Intrastate and Interstate Influences on the Introduction and Enactment of Campus Carry Legislation, 2004–2016

David R. Johnson, Liang Zhang

Research output: Contribution to journalArticlepeer-review


Using a data set that captures the introduction and enactment of “campus carry” bills between 2004 and 2016, we examined how the state policy adoption and diffusion framework explains the policy process related to allowing concealed weapons on the campuses of U.S. colleges and universities. Panel data logistic regression analyses revealed that active shooter incidents, the percentage of Republicans in state government, citizen political ideology, and policy diffusion influence the introduction of campus carry legislation. In addition, survival analysis showed that conservative citizen political ideology and anti-gun-control interests are positively related to the enactment of campus carry laws. To our knowledge, this is the first empirical analysis of the policy process related to campus carry legislation. It expands the empirical scope of higher education policy research by considering a social problem that, like free speech and transgender “bathroom bills,” is only indirectly related to student achievement but nevertheless a high priority for some state legislators. Importantly, the results underscore the importance of examining how the influences of state characteristics and interstate dynamics vary across stages of the policy process.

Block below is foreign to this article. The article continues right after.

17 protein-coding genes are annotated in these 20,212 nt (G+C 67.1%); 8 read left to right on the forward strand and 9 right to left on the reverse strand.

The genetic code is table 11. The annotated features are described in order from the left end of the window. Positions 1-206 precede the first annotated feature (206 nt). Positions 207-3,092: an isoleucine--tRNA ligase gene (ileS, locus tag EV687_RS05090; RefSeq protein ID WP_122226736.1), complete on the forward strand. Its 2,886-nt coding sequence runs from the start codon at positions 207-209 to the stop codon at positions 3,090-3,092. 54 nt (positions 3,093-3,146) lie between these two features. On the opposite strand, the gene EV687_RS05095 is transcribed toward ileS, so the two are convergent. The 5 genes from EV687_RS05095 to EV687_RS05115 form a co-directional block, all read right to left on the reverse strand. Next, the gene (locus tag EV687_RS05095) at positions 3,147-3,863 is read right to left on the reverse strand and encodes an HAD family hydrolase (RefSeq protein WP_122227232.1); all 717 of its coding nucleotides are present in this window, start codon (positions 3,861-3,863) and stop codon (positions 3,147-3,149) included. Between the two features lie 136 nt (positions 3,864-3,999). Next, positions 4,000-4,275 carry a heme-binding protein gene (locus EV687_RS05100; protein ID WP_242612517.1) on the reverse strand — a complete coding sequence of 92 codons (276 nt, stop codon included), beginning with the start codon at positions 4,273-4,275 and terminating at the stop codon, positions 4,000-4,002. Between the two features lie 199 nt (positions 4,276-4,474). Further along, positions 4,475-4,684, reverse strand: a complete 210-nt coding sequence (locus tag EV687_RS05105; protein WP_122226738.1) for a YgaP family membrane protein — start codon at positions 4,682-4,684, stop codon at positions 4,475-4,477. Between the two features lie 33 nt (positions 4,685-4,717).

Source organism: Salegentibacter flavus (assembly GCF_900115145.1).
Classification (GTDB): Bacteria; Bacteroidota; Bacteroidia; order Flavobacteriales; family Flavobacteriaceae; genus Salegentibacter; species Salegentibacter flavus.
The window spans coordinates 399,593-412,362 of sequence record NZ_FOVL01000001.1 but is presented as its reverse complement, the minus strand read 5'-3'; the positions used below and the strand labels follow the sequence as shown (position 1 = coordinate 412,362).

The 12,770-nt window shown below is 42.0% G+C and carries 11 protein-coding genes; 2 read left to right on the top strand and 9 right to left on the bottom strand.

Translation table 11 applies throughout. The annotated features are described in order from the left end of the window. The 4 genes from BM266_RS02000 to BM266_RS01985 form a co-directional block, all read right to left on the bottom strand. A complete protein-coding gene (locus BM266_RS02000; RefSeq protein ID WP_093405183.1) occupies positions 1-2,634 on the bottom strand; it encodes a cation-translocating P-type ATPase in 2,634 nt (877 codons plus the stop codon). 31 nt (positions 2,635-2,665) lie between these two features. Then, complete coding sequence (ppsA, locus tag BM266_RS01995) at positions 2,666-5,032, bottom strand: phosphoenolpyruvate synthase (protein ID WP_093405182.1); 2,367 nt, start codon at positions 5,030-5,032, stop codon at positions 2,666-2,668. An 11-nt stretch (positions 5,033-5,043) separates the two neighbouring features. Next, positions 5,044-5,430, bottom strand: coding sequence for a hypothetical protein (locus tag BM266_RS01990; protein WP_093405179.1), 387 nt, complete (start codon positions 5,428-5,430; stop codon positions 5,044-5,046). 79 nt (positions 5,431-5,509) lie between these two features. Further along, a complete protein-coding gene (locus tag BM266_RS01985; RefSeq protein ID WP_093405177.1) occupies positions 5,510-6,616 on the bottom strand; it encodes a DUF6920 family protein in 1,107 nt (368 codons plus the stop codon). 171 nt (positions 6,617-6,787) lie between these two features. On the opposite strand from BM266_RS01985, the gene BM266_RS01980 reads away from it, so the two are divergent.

Original languageEnglish (US)
Pages (from-to)114-124
Number of pages11
JournalEducational Researcher
Issue number2
StatePublished - Mar 1 2020


  • educational policy
  • governance
  • higher education
  • longitudinal studies
  • postsecondary education
  • regression analyses
  • violence

ASJC Scopus subject areas

  • Education


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